Which is fine if that’s what you believe, and if you are just as happy drinking carboardeaux, and eating Baby Ruths, and using “cheese product” — then I’m happy for you. We should all do what makes us content. But to suggest that someone, anyone, should NEVER buy good cheese is ridiculous.

She also is hell on anyone who buys prepared vegetables in the frozen aisle. Now, I like to cook fresh vegetables. I love to cook fresh vegetables from someone’s garden. But you know how much work it is to do this when you’re sick? Or elderly? Or cooking for one? Or can’t afford to buy all the different vegetables? Since I have been sick (25 days and counting) I have lived on vegetables: roasted sweet potatoes, steamed spinach, and box after box of the frozen variety. And I am grateful for them. And while I will be glad to go back to cooking from scratch, this is what I am able to do now. This is all some people are ever able to do.

Another food item that earned her scorn were the 100-calorie packets of cookies. Okay, those people are paying a lot for extra packaging, neither earth-friendly nor wallet-cozy. But some people find that once they open a whole package of something they have to finish it. In one sitting. They can’t manage portion control and need someone to do it for them. Some people find that those little packets are handy to toss in school lunches or brown-bagging it to the office. For some people time is money and they are willing to pay for the convenience. Who is Rachel Hofstetter to say they shouldn’t?

No doubt she thinks Mrs. Butterworth’s is a much better buy than real maple syrup too.

So when I read this list of 27 Foods You Should Never Buy at the Grocery Store, I was peeved. And feeling peevish, I wrote the first thing that came to mind (sorry, I couldn’t even count to ten) “My suggestion would be to stop reading articles from Reader’s Digest. Talk about bottom feeding! That was the most ignorant and condescending list I’ve seen in awhile.”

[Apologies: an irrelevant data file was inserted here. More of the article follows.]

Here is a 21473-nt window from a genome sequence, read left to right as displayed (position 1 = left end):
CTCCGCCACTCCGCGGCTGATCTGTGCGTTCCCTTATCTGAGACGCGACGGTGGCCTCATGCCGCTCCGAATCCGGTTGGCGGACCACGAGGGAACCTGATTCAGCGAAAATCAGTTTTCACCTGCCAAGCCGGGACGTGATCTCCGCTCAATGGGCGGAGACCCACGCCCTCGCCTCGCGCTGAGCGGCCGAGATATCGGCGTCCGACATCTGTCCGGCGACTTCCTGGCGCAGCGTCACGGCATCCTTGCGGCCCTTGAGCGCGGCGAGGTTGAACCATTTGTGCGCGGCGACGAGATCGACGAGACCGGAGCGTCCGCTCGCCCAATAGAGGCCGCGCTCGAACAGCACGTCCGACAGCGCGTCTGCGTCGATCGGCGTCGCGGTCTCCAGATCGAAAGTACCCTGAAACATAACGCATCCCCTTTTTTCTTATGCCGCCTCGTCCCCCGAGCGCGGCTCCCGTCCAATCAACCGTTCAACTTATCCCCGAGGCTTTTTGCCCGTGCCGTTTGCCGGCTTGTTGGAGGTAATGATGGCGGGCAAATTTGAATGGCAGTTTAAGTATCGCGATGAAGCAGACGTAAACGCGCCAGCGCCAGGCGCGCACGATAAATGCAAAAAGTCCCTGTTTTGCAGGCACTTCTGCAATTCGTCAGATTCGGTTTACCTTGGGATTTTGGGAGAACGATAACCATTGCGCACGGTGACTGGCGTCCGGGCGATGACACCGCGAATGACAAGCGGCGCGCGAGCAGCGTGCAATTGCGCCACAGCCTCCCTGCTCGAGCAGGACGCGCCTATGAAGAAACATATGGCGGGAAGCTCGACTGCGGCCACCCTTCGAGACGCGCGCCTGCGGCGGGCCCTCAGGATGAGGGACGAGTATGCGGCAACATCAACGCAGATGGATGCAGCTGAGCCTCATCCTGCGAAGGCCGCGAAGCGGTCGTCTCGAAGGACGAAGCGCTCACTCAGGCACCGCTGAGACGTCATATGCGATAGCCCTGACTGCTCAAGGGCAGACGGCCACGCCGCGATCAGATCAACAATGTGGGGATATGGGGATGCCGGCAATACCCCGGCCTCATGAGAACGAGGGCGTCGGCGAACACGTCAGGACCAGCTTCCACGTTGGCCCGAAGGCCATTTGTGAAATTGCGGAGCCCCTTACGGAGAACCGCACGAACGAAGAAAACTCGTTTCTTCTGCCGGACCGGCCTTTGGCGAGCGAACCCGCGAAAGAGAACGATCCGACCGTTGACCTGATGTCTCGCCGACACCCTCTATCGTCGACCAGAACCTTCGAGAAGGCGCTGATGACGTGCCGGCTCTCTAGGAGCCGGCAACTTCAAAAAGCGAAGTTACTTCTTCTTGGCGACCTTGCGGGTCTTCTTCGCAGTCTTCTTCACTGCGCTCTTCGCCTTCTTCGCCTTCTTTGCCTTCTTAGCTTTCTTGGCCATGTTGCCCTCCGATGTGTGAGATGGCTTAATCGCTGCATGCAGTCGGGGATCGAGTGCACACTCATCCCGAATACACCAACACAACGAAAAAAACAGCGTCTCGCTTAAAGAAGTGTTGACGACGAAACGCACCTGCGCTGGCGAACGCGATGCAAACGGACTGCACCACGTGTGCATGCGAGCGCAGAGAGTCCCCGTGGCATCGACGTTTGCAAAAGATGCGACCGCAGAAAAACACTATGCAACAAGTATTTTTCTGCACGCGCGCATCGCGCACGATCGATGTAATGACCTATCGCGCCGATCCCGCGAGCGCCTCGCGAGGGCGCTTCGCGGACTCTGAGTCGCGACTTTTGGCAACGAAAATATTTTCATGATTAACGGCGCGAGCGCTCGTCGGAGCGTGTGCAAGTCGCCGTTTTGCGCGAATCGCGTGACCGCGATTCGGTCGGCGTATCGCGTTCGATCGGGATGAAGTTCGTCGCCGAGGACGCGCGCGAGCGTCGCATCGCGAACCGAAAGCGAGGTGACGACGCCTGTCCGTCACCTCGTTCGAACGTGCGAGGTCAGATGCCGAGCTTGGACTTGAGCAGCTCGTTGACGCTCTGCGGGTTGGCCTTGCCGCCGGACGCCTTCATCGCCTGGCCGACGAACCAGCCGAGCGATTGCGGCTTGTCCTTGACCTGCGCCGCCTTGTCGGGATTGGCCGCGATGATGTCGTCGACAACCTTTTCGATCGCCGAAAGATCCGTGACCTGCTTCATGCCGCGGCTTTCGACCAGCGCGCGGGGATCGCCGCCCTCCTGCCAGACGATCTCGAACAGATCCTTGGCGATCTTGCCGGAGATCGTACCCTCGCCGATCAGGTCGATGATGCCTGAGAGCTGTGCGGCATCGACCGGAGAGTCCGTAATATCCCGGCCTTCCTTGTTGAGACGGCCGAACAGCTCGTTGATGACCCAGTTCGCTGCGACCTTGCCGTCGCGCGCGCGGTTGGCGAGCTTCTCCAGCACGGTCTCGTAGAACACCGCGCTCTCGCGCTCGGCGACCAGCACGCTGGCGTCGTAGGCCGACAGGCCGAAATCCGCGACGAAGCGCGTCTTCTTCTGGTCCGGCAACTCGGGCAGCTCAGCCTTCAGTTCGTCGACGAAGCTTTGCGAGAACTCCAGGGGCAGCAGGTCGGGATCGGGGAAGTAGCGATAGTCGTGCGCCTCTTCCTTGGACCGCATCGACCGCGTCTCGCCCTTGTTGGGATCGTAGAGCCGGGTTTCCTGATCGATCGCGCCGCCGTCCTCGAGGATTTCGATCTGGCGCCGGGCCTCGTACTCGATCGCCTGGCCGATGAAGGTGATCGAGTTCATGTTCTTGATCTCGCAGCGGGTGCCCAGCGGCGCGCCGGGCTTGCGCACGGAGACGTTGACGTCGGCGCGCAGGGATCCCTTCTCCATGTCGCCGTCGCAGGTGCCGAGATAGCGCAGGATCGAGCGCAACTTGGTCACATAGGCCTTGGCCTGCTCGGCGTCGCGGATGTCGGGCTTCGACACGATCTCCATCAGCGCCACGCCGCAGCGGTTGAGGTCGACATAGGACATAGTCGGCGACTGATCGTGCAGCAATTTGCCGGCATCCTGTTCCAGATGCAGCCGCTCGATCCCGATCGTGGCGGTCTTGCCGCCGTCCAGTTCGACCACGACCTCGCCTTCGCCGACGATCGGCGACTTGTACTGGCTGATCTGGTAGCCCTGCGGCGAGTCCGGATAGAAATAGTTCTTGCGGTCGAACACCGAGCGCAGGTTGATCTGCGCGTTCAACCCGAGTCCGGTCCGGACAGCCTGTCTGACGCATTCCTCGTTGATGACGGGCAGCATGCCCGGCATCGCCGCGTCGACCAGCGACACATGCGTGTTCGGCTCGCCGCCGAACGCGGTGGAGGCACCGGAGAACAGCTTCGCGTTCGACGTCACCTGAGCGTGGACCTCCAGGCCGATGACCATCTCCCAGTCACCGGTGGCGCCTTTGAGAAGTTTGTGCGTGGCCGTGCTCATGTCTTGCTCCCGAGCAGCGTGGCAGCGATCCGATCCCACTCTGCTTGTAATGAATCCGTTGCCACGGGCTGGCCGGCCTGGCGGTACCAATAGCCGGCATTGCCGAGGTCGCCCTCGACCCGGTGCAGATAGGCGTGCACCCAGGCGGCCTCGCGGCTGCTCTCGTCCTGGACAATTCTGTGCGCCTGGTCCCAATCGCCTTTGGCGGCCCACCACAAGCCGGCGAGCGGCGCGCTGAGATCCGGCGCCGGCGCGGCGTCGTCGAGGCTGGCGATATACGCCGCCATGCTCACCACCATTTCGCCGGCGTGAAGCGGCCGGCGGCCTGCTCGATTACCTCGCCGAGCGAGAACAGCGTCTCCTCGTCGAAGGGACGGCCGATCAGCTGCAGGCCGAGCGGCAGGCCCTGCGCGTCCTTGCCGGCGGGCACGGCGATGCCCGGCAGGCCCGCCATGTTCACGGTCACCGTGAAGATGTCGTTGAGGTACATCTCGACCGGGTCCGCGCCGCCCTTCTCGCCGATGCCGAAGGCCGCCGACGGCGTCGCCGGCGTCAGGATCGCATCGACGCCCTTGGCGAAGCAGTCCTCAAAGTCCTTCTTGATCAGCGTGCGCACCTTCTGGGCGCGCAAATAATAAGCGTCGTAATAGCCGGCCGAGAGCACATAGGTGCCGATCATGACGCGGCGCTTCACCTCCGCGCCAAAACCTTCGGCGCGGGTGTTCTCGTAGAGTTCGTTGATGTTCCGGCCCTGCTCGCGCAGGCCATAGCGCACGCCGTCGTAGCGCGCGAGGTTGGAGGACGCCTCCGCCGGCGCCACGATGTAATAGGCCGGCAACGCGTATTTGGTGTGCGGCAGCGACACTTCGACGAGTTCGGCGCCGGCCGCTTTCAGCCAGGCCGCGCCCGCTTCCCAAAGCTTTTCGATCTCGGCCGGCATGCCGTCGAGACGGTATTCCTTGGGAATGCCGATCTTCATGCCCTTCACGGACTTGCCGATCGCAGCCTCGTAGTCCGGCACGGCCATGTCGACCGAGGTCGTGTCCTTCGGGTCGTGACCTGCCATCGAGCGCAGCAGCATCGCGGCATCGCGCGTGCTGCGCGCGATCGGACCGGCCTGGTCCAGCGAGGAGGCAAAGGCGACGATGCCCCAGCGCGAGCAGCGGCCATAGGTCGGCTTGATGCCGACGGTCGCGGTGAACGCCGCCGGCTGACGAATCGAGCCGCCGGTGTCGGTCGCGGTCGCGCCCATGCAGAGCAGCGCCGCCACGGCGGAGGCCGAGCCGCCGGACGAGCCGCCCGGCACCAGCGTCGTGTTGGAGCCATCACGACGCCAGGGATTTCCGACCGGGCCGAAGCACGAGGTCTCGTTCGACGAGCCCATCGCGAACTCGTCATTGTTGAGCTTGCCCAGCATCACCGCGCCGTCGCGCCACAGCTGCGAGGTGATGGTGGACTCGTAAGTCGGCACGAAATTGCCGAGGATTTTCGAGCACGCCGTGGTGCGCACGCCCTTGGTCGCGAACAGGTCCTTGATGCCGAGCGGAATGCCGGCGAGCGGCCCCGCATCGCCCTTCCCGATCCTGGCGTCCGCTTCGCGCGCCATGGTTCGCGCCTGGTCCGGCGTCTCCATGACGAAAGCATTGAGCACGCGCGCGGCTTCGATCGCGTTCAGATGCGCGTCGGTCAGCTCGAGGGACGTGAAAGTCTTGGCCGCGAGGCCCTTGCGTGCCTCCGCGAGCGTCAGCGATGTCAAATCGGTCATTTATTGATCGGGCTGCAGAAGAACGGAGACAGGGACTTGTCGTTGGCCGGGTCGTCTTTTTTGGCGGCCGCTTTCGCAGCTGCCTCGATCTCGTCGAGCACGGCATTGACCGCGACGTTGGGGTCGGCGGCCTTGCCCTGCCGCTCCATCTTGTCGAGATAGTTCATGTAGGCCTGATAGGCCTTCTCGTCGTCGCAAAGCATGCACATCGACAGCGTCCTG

(Oh right, she thinks tuna and swordfish should come off your list because they’re “bottom-feeders”. Apparently she has confused them with catfish.)

To which a friend of ours commented “Oh, Larkin… why you always so cranky?” and though she included a winky face and I know she is a bright spirit of a person; it only made me all the more cranky. People should be cranky when they read that list. I only regret that I may have hurt my friend Martha’s feelings, since she found something in the list that resonates with her.

In answer, I made my observation about content farms. When I realized later that the person who wrote this actually gets paid as an actual writer (which is somehow even worse), then it was clear to me that my answer was somewhat more lengthy and that the source of my irritation was manifold.

Earlier this week I responded to an ignorant blog post as “a load of codswallop” which earned me both praise and derision. Over the holidays when I posted on a WordPress blog of “Awkward Holiday Photos” that the post was mean-spirited and ugly, people accessed this blog and used it to make fun of me mercilessly in the comments. Ho Ho Ho. I don’t care. It was mean-spirited and ugly.

Sometimes you just have to call it like you see it. I am trying hard to be more tactful and more sensitive and more patient and to learn to simply pass over those things that irritate the hell out of me. Life is short, I don’t want to spend anymore of it irritated than I have to. But if I can’t stop myself, what you are going to see is cranky. At least you know it’s genuine.







Hunting and Gathering

The Challenges of Bringing Food to the House.

If the whole diet and exercise thing comes crashing down in flames, it will be because I can’t get a grip on grocery shopping. For awhile I lived in Tuscany, and shopping for food in Italy was a real challenge. There were a few places that were like little grocery stores, but mostly you had to stop at market stalls in the street or at the butchers, the cheese shop, the bakery  to get what you needed. I didn’t have a car, and rarely enough money for grocery and taxi ride both, so I could only buy stuff that I could carry home in my arms, up the hill out of the city.

English isn’t widely spoken in Italy and though I had a little German and a lot of French, I found it very difficult to translate. So each morning, I would figure what was needed for the day and I would make a list. Then I would look up the translations for the foods I needed and write them next to their counterparts on the list. Sometimes I would write out the pronunciation key too. If I really got stuck I could point to the word on the list.  Bringing home the food was a lot of work and it took hours.